The C series formats are geometric means between the B series and A series formats with the same number (e.g., C2 is the geometric mean between B2 and A2). The width to height ratio is as in the A and B series. The C series formats are used mainly for envelopes. An A4 page will fit into a C4 envelope. C series envelopes follow the same ratio principle as the A series pages. For example, if an A4 page is folded in half so that it is A5 in size, it will fit into a C5 envelope (which will be the same size as a C4 envelope folded in half). The lengths of ISO C series paper are therefore $\sqrt[8]{2}$ times those of A-series paper - i.e. about 9% larger.

A, B, and C paper fit together as part of a geometric progression, with ratio of successive side lengths of 21/8, though there is no size half-way between Bn and An-1: A4, C4, B4, "D4", A3, …; there is such a D-series in the Swedish extensions to the system.

The exact millimetre measurement of the long side of C$n$ is given by $\left \lfloor 1000/(2^{\frac{4n-3}{8}})+0.2 \right \rfloor$.

## Tolerances

The tolerances specified in the standard are:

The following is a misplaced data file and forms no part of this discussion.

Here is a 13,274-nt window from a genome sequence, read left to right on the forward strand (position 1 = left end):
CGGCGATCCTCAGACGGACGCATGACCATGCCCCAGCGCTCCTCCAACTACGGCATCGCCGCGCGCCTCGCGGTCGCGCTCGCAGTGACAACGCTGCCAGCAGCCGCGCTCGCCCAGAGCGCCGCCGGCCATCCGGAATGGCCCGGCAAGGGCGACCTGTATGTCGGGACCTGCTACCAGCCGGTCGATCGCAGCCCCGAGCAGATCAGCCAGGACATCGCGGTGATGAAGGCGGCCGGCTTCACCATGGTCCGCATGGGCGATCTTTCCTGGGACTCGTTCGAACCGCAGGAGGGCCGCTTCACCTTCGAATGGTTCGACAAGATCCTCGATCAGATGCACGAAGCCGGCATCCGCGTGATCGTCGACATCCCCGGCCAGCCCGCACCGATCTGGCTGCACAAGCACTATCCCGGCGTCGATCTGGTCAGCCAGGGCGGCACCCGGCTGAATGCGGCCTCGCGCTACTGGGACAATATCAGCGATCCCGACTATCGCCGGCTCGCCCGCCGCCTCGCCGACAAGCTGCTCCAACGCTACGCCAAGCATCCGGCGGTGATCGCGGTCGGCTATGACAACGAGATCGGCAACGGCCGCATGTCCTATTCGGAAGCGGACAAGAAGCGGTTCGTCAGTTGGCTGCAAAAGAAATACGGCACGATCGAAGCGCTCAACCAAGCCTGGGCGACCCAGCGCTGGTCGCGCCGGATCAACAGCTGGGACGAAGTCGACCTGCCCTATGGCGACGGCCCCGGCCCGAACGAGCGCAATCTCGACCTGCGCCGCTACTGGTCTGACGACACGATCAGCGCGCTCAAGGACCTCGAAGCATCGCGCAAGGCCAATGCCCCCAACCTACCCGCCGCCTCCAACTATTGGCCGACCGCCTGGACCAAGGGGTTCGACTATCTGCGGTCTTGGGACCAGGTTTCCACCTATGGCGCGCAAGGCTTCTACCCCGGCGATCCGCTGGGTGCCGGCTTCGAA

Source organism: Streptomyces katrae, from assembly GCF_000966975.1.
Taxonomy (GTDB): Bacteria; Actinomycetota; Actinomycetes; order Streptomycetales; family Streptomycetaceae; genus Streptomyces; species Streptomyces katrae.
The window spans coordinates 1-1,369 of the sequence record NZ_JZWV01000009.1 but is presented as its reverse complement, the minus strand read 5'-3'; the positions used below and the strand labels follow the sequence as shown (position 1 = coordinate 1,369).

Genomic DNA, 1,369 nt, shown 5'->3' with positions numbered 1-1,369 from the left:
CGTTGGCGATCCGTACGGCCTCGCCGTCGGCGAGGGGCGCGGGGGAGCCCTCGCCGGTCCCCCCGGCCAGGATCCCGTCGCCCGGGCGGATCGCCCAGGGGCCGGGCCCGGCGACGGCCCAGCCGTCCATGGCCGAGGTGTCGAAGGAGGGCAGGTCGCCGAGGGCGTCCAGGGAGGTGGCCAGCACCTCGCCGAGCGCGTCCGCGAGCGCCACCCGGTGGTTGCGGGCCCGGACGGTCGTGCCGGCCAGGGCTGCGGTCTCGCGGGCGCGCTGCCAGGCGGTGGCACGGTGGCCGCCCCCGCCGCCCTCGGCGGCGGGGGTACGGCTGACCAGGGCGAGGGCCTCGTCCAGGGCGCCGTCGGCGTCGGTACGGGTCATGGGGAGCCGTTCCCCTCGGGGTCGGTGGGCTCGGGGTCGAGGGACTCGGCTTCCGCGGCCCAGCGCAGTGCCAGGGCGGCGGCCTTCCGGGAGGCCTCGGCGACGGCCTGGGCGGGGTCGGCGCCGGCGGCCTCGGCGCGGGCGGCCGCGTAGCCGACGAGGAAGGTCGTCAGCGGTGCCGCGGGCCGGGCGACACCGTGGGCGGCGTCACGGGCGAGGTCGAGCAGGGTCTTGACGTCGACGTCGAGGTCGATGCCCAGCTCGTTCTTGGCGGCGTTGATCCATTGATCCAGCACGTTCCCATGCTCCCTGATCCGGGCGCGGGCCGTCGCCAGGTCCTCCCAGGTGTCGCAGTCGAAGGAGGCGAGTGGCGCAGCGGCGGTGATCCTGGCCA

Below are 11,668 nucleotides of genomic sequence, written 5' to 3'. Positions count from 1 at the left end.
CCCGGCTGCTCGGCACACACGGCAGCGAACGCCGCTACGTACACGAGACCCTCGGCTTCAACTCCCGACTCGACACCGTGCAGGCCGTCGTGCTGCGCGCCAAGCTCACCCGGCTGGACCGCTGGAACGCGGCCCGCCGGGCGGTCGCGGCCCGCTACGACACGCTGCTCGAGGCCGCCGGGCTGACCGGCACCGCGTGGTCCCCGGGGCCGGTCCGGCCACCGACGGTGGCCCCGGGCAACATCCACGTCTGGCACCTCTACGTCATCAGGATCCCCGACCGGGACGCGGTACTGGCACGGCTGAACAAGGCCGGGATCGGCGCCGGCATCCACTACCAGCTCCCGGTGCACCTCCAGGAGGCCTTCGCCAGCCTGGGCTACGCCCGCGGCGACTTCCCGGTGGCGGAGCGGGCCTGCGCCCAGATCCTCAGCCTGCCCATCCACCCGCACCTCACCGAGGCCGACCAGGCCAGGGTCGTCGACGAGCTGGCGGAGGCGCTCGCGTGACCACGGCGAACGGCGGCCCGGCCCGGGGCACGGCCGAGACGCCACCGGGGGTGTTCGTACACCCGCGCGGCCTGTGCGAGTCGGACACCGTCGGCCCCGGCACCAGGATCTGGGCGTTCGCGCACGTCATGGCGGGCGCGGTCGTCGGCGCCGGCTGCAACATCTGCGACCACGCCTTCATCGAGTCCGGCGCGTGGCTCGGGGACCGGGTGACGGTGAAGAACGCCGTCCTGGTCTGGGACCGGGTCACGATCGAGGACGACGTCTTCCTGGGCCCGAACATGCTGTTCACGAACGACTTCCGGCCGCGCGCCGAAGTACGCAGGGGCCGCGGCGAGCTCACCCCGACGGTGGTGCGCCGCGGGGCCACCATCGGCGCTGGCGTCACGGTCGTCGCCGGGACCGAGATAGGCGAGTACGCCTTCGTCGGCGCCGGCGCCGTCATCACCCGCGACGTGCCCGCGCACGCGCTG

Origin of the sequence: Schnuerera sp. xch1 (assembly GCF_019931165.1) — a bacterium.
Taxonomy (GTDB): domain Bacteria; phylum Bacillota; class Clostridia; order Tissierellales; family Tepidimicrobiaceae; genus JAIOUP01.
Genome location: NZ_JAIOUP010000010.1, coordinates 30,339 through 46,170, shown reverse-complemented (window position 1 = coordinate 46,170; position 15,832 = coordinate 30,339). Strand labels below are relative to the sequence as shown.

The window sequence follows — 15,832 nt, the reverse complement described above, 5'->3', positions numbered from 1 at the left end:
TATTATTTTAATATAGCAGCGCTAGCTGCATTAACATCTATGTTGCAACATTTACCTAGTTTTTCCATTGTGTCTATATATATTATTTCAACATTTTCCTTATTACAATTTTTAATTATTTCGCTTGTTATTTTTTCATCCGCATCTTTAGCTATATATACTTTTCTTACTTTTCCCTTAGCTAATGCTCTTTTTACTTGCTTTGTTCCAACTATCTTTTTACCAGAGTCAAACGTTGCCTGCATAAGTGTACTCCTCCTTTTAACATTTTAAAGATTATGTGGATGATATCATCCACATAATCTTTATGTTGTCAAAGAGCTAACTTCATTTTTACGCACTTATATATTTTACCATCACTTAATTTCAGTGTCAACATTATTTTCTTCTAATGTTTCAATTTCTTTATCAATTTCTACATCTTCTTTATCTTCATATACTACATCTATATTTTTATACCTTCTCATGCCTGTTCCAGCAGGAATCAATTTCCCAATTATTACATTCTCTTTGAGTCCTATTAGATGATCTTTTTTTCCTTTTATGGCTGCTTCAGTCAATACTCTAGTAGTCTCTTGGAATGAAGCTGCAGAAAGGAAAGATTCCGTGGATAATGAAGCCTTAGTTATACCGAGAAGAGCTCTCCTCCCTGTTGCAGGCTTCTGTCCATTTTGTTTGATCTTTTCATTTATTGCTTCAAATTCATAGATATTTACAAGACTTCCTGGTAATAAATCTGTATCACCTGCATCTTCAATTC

• ±1.5 mm for dimensions up to 150 mm,
• ±2.0 mm for dimensions in the range 150 to 600 mm, and
• ±3.0 mm for dimensions above 600 mm.

## A, B, C comparison

ISO/DIN paper sizes in millimetres and in inches
A Series Formats B Series Formats C Series Formats
size mm inches mm inches mm inches
0 841 × 1189 33.1 × 46.8 1000 × 1414 39.4 × 55.7 917 × 1297 36.1 × 51.1
1 594 × 841 23.4 × 33.1 707 × 1000 27.8 × 39.4 648 × 917 25.5 × 36.1
2 420 × 594 16.5 × 23.4 500 × 707 19.7 × 27.8 458 × 648 18.0 × 25.5
3 297 × 420 11.7 × 16.5 353 × 500 13.9 × 19.7 324 × 458 12.8 × 18.0
4 210 × 297 8.3 × 11.7 250 × 353 9.8 × 13.9 229 × 324 9.0 × 12.8
5 148 × 210 5.8 × 8.3 176 × 250 6.9 × 9.8 162 × 229 6.4 × 9.0
6 105 × 148 4.1 × 5.8 125 × 176 4.9 × 6.9 114 × 162 4.5 × 6.4
7 74 × 105 2.9 × 4.1 88 × 125 3.5 × 4.9 81 × 114 3.2 × 4.5
8 52 × 74 2.0 × 2.9 62 × 88 2.4 × 3.5 57 × 81 2.2 × 3.2
9 37 × 52 1.5 × 2.0 44 × 62 1.7 × 2.4 40 × 57 1.6 × 2.2